The microwave bridge circuit is depicted in Fig. 3. The overall multi-arm bridge configuration is based on the double-sideband fixed-filter approach previously developed at X-band [30] and Q-band [17]. Multi-arm bridges enable multiple frequency experiments such as multiquantum (MQ) EPR and MQ ELDOR. We extend this technological approach to W-band SR EPR and SR ELDOR in this work. In the overall approach, mixers are used to generate double-sideband suppressed-carrier frequencies. Fixed-tuned filters are then used to select the desired sideband and suppress the residual carrier and the undesired sideband by greater than 50 dB. Hence, one spectrally-pure frequency is generated in each arm. The frequencies from the incident power arms are combined and directed to the sample resonator.

Figure 3
Block diagram of the W-band SR EPR bridge configuration. Numerous isolators and interconnection components are not shown for clarity.

The multi-arm bridges at X-band and at Q-band utilize a single frequency translation from a synthesizer output frequency to the microwave frequency of the arm. Low phase noise synthesizers with a common time-base are utilized in the generation of the multiple time-locked frequencies. The W-band microwave bridge circuit in this work uses two frequency translations in each arm. The two-step frequency translation strategy permits convenient frequency adjustment of multiple time-locked distinct frequencies without compromising phase noise performance.

The W-band bridge in Fig. 3 is similar to the configuration previously utilized in continuous wave (CW) frequency-modulation experiments [18] but contains an additional incident-frequency arm. The two frequency translations are from a synthesizer frequency, nominally 2 GHz, to 35 GHz, and from 35 GHz to 94 GHz. The Q-band microwave IF oscillator is nominally set at 33 GHz. The Q-band stage contains two incident-frequency arms and a reference arm, each with a separate synthesizer that is time-locked to the others. The synthesizers in the observe (OBS Arm) and pump (PUMP Arm) arms (see Fig. 3) are nominally set to 2 GHz for upconversion of the 33 GHz microwave oscillator output to 35 GHz. The utilization of a frequency translation approach provides significant ease and flexibility in setting the relative observe arm and pump arm frequencies. They are separately set by the synthesizers in each arm, typically a few kHz apart for SR to suppress the FID signal, and for SR ELDOR to the spacing of two lines, usually on the order of 30 MHz. Normally, the pump rather than the observe is offset from the 2 GHz synthesizer center frequency for proper receiver operation (described later). The observe arm power is turned off for detection of FID. The pump and observe frequencies are time-locked in this bridge configuration.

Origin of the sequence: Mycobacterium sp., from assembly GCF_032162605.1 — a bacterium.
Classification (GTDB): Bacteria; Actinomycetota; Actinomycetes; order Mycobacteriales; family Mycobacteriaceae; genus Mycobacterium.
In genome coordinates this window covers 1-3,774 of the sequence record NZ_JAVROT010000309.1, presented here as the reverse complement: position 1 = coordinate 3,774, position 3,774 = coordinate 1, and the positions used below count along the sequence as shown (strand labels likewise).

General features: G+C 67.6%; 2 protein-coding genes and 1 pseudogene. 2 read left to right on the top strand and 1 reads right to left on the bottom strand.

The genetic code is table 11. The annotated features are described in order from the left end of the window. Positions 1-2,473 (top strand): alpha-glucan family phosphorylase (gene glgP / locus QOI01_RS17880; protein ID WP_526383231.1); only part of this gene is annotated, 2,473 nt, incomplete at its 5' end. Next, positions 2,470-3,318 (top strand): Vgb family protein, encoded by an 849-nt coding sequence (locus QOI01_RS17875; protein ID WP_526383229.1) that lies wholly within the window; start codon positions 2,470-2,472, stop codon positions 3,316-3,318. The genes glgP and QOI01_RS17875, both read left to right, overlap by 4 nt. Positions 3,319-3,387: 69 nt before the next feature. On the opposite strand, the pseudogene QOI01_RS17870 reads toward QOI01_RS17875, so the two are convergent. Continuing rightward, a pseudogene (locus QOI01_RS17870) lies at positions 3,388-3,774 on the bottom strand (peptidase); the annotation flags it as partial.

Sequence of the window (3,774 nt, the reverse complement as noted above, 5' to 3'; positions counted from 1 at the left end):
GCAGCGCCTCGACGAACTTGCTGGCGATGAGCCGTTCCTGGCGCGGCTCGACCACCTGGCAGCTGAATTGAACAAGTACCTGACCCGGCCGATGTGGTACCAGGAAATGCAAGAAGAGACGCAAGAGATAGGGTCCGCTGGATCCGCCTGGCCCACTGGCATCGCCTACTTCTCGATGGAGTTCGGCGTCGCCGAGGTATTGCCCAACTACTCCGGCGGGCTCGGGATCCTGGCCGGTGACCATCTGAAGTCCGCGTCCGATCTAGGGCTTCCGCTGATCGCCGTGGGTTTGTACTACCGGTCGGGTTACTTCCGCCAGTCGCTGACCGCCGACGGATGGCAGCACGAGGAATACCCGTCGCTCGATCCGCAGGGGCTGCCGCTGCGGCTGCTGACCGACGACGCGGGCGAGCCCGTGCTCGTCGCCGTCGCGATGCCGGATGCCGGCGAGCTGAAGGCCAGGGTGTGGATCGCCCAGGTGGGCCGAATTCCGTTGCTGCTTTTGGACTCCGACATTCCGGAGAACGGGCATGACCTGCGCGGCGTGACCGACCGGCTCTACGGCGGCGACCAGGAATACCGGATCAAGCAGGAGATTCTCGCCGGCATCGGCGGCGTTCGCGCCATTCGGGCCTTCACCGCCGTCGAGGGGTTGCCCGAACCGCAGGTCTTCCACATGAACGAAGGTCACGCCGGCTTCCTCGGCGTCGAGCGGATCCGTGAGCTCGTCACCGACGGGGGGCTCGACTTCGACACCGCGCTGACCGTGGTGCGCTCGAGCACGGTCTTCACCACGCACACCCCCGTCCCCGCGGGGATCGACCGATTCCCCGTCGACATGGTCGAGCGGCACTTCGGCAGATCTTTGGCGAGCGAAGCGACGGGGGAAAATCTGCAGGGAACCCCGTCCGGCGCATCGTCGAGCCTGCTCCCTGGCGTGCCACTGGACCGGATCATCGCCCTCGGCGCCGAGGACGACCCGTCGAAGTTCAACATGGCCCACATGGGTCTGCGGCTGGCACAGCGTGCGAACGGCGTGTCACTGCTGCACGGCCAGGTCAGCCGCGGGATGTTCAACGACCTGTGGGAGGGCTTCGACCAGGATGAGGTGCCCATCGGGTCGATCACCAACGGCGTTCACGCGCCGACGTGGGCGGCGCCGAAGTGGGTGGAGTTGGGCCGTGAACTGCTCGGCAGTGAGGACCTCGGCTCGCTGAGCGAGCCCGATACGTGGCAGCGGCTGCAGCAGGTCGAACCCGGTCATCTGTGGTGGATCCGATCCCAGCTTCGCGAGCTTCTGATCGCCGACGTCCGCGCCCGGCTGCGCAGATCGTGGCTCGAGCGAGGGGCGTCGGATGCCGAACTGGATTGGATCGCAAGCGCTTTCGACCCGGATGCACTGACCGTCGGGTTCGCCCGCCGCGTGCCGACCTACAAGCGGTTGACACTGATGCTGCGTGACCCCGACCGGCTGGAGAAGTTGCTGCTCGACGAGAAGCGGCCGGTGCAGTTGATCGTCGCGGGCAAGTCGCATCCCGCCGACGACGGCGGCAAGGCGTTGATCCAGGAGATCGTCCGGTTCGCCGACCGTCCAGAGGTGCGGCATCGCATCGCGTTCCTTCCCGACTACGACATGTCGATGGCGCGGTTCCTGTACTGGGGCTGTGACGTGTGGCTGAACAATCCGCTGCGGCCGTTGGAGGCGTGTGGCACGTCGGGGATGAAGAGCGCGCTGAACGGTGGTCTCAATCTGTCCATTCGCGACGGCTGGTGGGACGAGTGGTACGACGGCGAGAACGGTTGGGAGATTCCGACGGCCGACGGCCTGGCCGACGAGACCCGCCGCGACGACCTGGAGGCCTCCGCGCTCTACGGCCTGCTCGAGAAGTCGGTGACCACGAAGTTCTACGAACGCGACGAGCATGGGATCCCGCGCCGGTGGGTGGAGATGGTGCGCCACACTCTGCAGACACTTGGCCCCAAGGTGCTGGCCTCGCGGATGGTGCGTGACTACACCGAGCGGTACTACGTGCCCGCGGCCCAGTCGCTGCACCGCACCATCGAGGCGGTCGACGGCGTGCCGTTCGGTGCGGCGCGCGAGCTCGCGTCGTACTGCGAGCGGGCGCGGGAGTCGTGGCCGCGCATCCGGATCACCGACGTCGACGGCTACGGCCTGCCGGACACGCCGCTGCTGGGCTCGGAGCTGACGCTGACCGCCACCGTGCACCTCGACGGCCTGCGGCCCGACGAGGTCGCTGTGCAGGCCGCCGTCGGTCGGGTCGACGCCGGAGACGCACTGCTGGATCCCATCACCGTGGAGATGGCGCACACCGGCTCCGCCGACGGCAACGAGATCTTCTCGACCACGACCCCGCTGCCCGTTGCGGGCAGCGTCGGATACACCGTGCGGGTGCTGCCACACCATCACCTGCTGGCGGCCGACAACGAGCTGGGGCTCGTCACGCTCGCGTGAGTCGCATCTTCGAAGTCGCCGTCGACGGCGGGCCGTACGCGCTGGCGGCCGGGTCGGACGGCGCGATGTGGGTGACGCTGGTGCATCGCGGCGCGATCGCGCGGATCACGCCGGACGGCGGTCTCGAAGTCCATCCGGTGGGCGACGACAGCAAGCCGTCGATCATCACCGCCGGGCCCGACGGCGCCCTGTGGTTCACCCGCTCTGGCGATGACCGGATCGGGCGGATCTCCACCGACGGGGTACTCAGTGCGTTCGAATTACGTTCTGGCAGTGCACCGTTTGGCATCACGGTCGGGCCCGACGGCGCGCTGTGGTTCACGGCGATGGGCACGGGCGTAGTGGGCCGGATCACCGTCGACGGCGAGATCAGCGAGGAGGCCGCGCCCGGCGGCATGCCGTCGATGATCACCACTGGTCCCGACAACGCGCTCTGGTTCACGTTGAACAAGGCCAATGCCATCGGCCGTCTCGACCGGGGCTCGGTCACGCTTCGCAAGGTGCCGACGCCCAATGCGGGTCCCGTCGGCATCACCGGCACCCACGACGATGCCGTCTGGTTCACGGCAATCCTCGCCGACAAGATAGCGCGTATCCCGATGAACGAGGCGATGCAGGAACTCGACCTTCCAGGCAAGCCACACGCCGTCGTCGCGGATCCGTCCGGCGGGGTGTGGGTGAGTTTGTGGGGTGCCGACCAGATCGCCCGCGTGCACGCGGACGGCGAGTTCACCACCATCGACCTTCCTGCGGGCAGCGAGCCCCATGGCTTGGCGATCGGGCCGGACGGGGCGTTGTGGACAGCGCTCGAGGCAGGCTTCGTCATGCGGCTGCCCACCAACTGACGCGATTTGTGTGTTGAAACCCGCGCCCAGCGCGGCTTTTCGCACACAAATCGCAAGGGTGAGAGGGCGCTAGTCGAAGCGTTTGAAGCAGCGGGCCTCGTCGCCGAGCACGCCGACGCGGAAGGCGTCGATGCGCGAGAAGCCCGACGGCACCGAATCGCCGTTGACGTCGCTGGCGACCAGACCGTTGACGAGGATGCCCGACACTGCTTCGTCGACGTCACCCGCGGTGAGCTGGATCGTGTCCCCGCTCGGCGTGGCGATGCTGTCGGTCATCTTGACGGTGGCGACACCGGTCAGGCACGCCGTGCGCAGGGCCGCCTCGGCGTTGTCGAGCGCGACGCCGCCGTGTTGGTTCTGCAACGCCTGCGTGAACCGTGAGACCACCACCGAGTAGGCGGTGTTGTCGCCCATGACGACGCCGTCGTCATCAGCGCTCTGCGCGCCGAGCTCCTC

Utilization of a frequency translation approach is also advantageous for pulse formation. Instead of formation at the nominal microwave frequency of the experiment, the pulses are formed by switching the 2 GHz pump arm synthesizer feed to the pump arm upconversion mixer to Q-band (see Fig. 3). The Q-band pump pulse is then translated to W-band. Component quality for pulse formation is significantly improved at 2 GHz relative to W-band.

The Q-band frequencies are translated to W-band in upconversion “Q-band to W-band” (Q to W) mixers. The V-band local oscillator (LO) frequency supplied to these mixers is nominally set to 59 GHz. The W-band frequency is set by adjusting the frequency of the V-band local oscillator, not the IF frequency from the Q-band system. The mechanical tuner on the commercial V-band oscillator (Terabeam, North Andover, MA) is used for coarse frequency adjustments. The full 3 GHz tuning range of the V-band oscillator is translated to W-band. The oscillator also has an input port at which a voltage can be introduced to a varactor for fine frequency adjustments and for AFC operation.

The Q-band portion of the microwave bridge is maintained at constant frequency. This approach keeps the Q-band frequency near the center of the 1 GHz bandwidth of the Q-band portions of the bridge, which is desirable for accommodating the bandwidths of pulsed microwave signals. Path length equalization and AFC operation are accomplished at V-band. The delay line is in the V-band LO waveguide circuit, not the W-band circuit. The resulting stability and ease of frequency tuning are significant attributes in a multi-arm millimeter-wave bridge configuration.

This is the first report of path length equalization in a W-band bridge to the best of our knowledge. Path length equalization is essential when low-Q resonators, such as LGRs, are used. Otherwise, frequency-dependent phase variations between the signal paths of an unbalanced bridge result in an interference pattern over the bandwidth of the resonator, and this makes bridge set-up, stability, and operation problematic.

The W-band frequencies are individually amplified and then combined in a 10 dB directional coupler (see Fig. 3). The combined incident frequencies feed the W-band sample resonator via a 3 dB coupler (Fig. 3). This coupler assembly has two slide screw tuners (SST), labeled SST1 and SST2, that are used in the resonator setup procedure. The resonator is initially replaced with a termination, and the SST on the load port of the 3 dB Coupler (Fig. 3; SST1) is adjusted to suppress directional coupler leakage (including reflections from waveguide flanges) to maintain a flat reflection baseline across the resonator bandwidth. It is not necessary to adjust SST1 again over the course of the experiment. The in-line SST (Fig. 3; SST2) is adjusted as needed to achieve and maintain resonator match over the course of the experiment. Once the resonator setup procedure is complete, sample changes usually require a small adjustment of SST2. This adjustment can be made quickly because SST2 is easily accessed on the W-band assembly external to the magnet.